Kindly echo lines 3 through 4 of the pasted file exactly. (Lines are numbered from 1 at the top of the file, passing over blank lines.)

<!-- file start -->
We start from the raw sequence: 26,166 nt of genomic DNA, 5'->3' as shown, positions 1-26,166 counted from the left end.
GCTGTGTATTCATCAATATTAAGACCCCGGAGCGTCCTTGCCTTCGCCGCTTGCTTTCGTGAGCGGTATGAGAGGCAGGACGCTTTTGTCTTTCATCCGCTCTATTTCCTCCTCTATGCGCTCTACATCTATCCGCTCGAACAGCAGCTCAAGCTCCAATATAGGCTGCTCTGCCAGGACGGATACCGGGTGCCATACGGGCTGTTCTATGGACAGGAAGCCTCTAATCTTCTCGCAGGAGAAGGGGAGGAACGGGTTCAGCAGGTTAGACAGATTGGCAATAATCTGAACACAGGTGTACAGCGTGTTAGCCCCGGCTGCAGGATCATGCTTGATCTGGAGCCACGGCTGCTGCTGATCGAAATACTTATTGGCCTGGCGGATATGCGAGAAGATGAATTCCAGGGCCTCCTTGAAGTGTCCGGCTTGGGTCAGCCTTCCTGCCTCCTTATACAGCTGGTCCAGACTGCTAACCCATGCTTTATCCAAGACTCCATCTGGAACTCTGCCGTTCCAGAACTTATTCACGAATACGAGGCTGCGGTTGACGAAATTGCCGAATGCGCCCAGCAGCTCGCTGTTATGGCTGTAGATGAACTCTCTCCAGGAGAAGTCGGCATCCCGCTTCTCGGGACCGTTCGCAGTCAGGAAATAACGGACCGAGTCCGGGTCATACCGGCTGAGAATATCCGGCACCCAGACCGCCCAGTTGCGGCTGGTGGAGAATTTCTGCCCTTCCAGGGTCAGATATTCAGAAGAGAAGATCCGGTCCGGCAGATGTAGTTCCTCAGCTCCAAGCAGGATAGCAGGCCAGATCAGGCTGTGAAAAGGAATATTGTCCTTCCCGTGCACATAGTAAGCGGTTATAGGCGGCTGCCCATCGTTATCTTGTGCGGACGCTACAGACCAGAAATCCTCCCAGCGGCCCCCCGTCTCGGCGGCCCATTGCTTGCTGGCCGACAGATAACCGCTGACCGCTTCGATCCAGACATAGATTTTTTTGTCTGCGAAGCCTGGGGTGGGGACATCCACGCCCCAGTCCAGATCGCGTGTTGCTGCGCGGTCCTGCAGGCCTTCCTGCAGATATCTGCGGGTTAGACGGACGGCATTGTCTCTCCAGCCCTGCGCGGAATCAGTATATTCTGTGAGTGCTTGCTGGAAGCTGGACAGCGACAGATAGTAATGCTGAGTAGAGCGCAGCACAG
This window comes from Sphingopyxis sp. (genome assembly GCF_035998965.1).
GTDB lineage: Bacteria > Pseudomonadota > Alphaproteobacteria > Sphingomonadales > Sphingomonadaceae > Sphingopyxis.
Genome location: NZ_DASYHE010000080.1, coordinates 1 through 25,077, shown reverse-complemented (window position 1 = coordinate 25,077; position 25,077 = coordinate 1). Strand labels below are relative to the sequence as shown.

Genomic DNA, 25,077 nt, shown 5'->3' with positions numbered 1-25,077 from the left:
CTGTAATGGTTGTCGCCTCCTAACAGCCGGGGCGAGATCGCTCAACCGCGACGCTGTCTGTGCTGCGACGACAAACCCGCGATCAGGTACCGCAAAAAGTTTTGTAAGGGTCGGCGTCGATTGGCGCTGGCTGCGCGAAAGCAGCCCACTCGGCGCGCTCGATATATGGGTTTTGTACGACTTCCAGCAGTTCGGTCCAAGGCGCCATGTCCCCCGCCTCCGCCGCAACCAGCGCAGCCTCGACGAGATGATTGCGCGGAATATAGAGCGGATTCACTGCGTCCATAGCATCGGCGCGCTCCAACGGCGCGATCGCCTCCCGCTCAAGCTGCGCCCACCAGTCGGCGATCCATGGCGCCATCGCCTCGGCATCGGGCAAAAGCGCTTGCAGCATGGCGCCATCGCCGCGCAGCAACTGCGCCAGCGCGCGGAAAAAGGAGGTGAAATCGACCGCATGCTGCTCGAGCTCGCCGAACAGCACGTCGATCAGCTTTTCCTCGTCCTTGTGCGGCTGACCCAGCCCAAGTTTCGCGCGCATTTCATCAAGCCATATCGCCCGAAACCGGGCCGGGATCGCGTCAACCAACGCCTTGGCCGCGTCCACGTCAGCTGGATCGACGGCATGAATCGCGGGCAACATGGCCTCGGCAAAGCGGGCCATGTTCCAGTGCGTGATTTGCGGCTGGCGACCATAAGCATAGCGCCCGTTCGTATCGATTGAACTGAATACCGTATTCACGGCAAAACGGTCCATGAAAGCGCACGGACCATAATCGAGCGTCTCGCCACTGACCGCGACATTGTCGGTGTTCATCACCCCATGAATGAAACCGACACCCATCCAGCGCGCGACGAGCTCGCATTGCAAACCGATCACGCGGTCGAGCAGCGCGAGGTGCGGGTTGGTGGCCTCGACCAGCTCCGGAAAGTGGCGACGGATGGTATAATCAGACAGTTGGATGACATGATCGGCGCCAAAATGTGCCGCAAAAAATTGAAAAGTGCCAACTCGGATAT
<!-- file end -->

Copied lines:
This window comes from Sphingopyxis sp. (genome assembly GCF_035998965.1).
GTDB lineage: Bacteria > Pseudomonadota > Alphaproteobacteria > Sphingomonadales > Sphingomonadaceae > Sphingopyxis.